Trump’s legal woes will put Gerald Ford’s pardoning metric to the test
For presidents and governors, 38th president's pardon of Nixon is lone precedent
Richard Nixon’s legal problems ended on the steps of Marine One, with a double victory signal. Donald Trump’s began Tuesday with the first U.S. presidential perp walk in Manhattan.
The 37th president of the United States was soon pardoned by his successor, President Gerald Ford. For now, there are no pardons in sight for the 45th, who is now both a defendant in a criminal court and the front-runner for the Republican Party’s 2024 presidential nomination.
Trump walked into a Manhattan courthouse at 1:24 p.m. ET and immediately was placed under arrest and into the custody of the New York City’s district attorney’s office. As he exited his black Chevrolet U.S. Secret Service SUV, Trump turned and waved to the many television and still cameras behind a barrier about a block away.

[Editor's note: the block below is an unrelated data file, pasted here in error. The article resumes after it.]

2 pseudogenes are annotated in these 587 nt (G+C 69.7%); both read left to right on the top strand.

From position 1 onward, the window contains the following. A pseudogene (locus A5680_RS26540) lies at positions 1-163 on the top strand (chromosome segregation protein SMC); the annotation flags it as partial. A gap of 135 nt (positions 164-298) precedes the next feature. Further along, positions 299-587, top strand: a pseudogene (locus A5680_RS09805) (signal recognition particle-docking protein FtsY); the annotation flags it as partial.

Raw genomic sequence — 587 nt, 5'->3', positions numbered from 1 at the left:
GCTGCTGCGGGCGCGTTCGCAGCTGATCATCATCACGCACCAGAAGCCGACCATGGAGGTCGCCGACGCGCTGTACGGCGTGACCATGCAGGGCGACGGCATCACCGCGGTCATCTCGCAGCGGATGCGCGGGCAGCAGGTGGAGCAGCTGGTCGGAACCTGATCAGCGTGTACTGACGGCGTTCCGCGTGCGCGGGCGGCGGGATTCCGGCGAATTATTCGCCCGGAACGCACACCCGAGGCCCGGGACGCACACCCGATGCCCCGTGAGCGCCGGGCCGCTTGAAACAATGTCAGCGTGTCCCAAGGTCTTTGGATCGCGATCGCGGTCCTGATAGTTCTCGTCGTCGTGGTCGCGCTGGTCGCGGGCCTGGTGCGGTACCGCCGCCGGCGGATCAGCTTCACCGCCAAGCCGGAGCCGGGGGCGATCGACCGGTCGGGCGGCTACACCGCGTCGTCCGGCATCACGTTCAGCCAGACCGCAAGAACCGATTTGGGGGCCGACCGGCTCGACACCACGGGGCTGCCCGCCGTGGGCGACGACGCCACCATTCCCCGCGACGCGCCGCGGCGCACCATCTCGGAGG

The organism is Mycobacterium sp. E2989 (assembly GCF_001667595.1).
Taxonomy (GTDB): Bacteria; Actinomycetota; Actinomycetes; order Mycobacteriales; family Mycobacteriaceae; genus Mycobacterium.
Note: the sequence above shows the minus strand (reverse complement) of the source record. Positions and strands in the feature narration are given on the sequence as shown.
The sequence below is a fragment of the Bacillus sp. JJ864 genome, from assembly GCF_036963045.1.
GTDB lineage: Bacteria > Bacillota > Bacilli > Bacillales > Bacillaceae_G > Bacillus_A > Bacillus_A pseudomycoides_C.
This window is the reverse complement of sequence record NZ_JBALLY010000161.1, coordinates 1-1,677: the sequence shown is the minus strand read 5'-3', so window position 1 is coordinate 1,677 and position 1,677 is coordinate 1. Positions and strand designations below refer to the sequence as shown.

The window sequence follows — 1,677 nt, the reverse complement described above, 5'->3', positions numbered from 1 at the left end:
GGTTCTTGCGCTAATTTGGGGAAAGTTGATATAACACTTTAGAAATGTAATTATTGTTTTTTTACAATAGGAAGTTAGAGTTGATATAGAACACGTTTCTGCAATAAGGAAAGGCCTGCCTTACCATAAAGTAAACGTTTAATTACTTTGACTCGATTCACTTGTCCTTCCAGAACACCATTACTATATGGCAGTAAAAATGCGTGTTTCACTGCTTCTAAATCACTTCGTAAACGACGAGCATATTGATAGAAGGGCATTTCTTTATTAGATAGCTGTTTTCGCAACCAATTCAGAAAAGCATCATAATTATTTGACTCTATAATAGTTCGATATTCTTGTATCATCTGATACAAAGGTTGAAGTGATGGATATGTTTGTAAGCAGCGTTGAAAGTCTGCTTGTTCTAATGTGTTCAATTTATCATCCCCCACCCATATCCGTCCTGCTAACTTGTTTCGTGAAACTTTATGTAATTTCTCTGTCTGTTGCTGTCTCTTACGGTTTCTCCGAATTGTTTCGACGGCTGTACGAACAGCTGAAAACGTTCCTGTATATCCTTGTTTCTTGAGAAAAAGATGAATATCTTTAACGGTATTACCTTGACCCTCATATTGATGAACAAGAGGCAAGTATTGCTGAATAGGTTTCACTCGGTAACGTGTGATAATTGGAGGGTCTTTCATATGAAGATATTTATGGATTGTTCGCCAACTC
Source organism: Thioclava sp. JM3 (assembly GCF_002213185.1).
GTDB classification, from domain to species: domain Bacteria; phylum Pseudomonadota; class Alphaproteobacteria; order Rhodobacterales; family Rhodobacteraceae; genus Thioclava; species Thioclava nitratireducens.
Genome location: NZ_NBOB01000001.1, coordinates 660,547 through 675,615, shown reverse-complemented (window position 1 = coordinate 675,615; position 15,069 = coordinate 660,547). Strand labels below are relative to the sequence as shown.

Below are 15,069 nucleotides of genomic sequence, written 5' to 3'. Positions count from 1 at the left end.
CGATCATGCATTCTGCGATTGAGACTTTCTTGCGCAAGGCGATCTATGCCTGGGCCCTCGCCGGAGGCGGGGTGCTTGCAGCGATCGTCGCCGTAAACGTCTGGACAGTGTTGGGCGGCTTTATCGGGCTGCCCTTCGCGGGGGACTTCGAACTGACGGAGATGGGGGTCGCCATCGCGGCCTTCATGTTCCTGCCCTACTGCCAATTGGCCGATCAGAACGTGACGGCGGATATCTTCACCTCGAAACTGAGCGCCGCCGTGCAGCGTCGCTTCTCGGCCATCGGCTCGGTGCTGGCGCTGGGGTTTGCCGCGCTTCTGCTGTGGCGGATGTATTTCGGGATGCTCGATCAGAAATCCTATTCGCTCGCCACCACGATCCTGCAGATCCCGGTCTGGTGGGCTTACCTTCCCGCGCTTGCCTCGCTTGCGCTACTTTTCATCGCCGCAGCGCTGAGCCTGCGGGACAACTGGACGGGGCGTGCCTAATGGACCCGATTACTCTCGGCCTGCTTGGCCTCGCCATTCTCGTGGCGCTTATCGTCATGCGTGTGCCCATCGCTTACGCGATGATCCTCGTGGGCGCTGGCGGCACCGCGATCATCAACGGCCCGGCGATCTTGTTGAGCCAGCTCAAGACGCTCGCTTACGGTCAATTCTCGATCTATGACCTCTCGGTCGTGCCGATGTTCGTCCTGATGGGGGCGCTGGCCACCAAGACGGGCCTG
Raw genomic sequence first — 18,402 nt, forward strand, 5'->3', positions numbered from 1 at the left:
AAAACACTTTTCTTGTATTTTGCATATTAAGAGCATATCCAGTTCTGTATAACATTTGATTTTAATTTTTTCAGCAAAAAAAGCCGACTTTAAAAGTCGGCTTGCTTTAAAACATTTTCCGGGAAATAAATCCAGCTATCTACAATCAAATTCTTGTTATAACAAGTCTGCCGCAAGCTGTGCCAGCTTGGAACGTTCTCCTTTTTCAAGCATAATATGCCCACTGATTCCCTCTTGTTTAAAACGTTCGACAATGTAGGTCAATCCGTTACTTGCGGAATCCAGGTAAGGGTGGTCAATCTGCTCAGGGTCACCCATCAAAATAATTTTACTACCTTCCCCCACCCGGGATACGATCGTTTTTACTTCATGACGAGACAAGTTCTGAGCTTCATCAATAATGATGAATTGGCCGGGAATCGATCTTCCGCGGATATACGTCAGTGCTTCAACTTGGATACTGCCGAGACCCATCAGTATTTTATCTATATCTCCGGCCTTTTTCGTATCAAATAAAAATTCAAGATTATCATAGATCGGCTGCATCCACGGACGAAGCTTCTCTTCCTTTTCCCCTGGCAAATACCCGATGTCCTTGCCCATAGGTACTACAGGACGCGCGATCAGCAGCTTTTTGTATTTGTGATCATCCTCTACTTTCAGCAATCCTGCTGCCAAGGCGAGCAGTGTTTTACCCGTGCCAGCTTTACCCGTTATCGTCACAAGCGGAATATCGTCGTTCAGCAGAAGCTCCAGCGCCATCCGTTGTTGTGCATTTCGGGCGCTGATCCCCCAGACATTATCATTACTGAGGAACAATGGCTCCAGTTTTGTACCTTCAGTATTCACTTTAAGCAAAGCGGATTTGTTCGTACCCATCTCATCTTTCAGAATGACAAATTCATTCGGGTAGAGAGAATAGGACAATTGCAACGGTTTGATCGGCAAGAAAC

But one thing became clear this week, in the words of one political strategist: “Trump isn’t leaving the stage without a fight.”
Trump, however, did not appear in a fighting mood Tuesday evening when he addressed his arrest and charges during prime-time remarks. He mostly focused on past grievances and other investigations, which could bring even harsher state and federal charges.
He ended his uncharacteristically brief remarks this way: “With a very dark cloud over our beloved country, I have no doubt nevertheless that we will make America great again. Thank you very much.” With that, a visibly upset former president left the stage at his South Florida resort.